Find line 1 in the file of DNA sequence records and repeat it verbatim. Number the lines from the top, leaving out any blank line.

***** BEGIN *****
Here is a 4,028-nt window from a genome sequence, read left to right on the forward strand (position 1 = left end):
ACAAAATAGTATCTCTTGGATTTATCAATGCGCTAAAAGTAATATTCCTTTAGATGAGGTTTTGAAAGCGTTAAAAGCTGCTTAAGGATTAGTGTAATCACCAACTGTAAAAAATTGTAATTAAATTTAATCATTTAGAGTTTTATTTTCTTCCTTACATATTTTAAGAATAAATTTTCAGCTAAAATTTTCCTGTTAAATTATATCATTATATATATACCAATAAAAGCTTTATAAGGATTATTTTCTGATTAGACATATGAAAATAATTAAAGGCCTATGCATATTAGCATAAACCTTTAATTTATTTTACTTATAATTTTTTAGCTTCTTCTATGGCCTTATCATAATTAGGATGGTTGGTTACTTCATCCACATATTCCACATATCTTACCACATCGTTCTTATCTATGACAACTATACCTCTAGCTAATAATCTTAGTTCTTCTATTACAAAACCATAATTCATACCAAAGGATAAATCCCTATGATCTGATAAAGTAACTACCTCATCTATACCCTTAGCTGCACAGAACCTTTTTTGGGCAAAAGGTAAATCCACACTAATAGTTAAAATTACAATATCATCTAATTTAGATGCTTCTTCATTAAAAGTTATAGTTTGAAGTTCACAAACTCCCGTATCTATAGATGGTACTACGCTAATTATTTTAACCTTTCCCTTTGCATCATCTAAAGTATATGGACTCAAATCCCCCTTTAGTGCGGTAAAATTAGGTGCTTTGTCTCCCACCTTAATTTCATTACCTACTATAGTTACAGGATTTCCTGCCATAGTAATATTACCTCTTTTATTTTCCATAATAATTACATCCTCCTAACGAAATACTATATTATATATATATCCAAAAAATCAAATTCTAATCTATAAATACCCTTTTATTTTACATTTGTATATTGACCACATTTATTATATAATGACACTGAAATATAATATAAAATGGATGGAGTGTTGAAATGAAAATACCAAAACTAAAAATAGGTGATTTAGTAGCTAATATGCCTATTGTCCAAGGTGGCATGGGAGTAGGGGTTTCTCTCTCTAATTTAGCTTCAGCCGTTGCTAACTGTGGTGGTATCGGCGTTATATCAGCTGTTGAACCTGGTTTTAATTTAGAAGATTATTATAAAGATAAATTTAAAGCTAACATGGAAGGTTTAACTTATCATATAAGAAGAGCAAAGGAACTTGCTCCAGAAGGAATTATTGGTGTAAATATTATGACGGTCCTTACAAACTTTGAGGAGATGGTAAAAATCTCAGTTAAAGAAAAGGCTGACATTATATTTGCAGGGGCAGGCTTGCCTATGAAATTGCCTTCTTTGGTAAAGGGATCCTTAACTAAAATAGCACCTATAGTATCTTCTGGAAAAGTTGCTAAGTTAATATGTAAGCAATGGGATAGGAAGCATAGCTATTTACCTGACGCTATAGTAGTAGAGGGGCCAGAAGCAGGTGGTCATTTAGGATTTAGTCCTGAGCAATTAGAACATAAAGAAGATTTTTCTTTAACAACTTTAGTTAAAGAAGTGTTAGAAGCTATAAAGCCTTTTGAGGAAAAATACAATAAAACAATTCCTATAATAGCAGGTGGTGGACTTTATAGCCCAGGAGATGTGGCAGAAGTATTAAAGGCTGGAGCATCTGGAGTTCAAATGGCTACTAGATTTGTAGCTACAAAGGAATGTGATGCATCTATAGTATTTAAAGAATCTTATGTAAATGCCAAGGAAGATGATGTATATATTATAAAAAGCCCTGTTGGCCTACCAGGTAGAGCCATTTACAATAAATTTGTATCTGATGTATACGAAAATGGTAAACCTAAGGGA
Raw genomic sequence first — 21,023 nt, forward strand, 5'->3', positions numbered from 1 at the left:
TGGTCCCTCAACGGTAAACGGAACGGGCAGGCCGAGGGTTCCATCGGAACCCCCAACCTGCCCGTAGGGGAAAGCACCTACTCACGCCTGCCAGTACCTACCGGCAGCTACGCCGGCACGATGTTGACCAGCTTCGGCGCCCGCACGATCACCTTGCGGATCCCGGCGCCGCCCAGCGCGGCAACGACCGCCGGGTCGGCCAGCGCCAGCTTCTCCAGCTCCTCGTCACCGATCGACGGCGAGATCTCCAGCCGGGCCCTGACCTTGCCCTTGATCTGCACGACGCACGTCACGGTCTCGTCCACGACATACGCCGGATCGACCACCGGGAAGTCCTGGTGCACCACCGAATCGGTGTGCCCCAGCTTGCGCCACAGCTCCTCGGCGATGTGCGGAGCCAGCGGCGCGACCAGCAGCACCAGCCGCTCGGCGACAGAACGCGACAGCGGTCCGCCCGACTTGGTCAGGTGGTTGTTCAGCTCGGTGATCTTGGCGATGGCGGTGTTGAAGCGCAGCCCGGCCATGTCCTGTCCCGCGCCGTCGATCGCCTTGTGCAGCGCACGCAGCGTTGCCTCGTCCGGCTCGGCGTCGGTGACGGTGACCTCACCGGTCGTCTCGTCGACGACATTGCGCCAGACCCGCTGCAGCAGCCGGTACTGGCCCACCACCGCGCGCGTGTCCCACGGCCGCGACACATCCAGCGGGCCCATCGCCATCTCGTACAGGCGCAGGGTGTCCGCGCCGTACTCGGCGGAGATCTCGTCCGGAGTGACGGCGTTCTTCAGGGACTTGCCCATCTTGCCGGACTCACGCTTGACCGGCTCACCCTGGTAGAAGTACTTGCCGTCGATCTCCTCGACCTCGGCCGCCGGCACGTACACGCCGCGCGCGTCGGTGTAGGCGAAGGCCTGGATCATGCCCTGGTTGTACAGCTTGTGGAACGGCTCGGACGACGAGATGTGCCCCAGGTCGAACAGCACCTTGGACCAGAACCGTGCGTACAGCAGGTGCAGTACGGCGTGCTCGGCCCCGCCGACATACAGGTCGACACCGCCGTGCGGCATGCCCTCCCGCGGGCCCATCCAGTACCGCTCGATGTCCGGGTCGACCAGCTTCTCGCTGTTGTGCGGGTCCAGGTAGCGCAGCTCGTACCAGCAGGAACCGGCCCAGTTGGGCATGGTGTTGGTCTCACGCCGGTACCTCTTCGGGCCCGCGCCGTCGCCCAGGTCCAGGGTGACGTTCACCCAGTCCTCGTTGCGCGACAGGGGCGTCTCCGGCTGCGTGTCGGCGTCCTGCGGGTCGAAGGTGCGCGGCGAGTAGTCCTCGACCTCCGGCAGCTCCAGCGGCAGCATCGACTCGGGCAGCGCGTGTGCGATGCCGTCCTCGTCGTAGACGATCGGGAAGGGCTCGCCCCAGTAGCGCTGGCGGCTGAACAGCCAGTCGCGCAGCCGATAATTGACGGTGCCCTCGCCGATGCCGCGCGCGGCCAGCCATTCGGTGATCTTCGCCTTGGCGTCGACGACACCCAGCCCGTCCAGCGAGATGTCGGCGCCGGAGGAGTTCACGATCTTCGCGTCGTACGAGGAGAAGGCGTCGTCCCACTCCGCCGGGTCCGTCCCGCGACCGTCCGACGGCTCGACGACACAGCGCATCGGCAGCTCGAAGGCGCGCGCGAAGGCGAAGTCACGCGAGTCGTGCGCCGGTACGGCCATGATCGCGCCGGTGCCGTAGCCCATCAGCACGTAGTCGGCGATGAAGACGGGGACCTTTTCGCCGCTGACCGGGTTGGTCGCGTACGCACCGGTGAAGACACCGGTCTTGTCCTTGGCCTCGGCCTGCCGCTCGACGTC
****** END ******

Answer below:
Here is a 4,028-nt window from a genome sequence, read left to right on the forward strand (position 1 = left end):